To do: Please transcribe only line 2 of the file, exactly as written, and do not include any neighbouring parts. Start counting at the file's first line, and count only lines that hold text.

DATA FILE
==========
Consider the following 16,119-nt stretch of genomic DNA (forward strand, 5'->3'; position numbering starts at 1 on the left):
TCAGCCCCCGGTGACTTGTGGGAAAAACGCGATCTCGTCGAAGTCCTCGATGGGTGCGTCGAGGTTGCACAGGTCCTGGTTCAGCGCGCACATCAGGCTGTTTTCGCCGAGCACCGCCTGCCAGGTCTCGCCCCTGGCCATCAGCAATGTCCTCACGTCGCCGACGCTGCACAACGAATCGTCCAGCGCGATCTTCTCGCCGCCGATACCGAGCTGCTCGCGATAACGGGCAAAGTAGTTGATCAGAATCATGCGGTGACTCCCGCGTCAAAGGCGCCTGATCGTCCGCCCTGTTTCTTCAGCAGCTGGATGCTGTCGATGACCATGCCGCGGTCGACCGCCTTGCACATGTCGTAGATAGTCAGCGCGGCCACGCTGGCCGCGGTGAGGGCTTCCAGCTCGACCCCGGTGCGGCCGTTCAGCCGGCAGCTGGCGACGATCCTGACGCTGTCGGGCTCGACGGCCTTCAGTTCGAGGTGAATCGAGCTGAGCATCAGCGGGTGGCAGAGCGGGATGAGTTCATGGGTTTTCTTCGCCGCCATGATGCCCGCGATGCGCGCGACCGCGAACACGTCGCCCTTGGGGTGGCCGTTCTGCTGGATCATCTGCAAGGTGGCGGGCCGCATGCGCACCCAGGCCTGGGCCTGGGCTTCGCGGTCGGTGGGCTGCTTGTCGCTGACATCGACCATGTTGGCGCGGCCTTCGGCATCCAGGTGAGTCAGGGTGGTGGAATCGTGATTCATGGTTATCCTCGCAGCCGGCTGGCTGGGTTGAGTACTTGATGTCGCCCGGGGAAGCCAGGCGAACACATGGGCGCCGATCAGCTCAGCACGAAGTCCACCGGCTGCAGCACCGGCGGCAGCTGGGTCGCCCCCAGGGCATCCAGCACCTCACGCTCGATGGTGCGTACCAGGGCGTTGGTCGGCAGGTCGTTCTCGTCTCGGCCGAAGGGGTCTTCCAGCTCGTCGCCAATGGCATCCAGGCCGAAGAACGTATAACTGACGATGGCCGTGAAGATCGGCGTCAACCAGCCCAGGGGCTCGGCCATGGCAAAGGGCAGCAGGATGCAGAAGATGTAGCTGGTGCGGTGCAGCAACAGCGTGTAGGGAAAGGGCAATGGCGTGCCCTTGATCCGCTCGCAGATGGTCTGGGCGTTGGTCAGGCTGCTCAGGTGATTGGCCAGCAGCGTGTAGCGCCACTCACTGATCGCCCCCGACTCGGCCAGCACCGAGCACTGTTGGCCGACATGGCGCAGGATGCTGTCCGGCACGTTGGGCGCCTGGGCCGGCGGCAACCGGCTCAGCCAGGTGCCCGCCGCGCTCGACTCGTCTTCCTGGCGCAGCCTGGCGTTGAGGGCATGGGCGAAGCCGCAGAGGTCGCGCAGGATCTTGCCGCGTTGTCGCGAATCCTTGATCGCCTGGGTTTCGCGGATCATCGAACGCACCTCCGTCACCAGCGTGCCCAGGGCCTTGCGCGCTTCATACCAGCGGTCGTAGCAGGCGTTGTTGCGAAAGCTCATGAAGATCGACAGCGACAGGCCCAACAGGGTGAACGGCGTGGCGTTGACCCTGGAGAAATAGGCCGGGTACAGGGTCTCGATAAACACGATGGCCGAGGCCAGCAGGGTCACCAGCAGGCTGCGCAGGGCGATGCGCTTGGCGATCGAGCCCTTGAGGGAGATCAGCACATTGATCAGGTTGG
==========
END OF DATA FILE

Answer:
TCAGCCCCCGGTGACTTGTGGGAAAAACGCGATCTCGTCGAAGTCCTCGATGGGTGCGTCGAGGTTGCACAGGTCCTGGTTCAGCGCGCACATCAGGCTGTTTTCGCCGAGCACCGCCTGCCAGGTCTCGCCCCTGGCCATCAGCAATGTCCTCACGTCGCCGACGCTGCACAACGAATCGTCCAGCGCGATCTTCTCGCCGCCGATACCGAGCTGCTCGCGATAACGGGCAAAGTAGTTGATCAGAATCATGCGGTGACTCCCGCGTCAAAGGCGCCTGATCGTCCGCCCTGTTTCTTCAGCAGCTGGATGCTGTCGATGACCATGCCGCGGTCGACCGCCTTGCACATGTCGTAGATAGTCAGCGCGGCCACGCTGGCCGCGGTGAGGGCTTCCAGCTCGACCCCGGTGCGGCCGTTCAGCCGGCAGCTGGCGACGATCCTGACGCTGTCGGGCTCGACGGCCTTCAGTTCGAGGTGAATCGAGCTGAGCATCAGCGGGTGGCAGAGCGGGATGAGTTCATGGGTTTTCTTCGCCGCCATGATGCCCGCGATGCGCGCGACCGCGAACACGTCGCCCTTGGGGTGGCCGTTCTGCTGGATCATCTGCAAGGTGGCGGGCCGCATGCGCACCCAGGCCTGGGCCTGGGCTTCGCGGTCGGTGGGCTGCTTGTCGCTGACATCGACCATGTTGGCGCGGCCTTCGGCATCCAGGTGAGTCAGGGTGGTGGAATCGTGATTCATGGTTATCCTCGCAGCCGGCTGGCTGGGTTGAGTACTTGATGTCGCCCGGGGAAGCCAGGCGAACACATGGGCGCCGATCAGCTCAGCACGAAGTCCACCGGCTGCAGCACCGGCGGCAGCTGGGTCGCCCCCAGGGCATCCAGCACCTCACGCTCGATGGTGCGTACCAGGGCGTTGGTCGGCAGGTCGTTCTCGTCTCGGCCGAAGGGGTCTTCCAGCTCGTCGCCAATGGCATCCAGGCCGAAGAACGTATAACTGACGATGGCCGTGAAGATCGGCGTCAACCAGCCCAGGGGCTCGGCCATGGCAAAGGGCAGCAGGATGCAGAAGATGTAGCTGGTGCGGTGCAGCAACAGCGTGTAGGGAAAGGGCAATGGCGTGCCCTTGATCCGCTCGCAGATGGTCTGGGCGTTGGTCAGGCTGCTCAGGTGATTGGCCAGCAGCGTGTAGCGCCACTCACTGATCGCCCCCGACTCGGCCAGCACCGAGCACTGTTGGCCGACATGGCGCAGGATGCTGTCCGGCACGTTGGGCGCCTGGGCCGGCGGCAACCGGCTCAGCCAGGTGCCCGCCGCGCTCGACTCGTCTTCCTGGCGCAGCCTGGCGTTGAGGGCATGGGCGAAGCCGCAGAGGTCGCGCAGGATCTTGCCGCGTTGTCGCGAATCCTTGATCGCCTGGGTTTCGCGGATCATCGAACGCACCTCCGTCACCAGCGTGCCCAGGGCCTTGCGCGCTTCATACCAGCGGTCGTAGCAGGCGTTGTTGCGAAAGCTCATGAAGATCGACAGCGACAGGCCCAACAGGGTGAACGGCGTGGCGTTGACCCTGGAGAAATAGGCCGGGTACAGGGTCTCGATAAACACGATGGCCGAGGCCAGCAGGGTCACCAGCAGGCTGCGCAGGGCGATGCGCTTGGCGATCGAGCCCTTGAGGGAGATCAGCACATTGATCAGGTTGG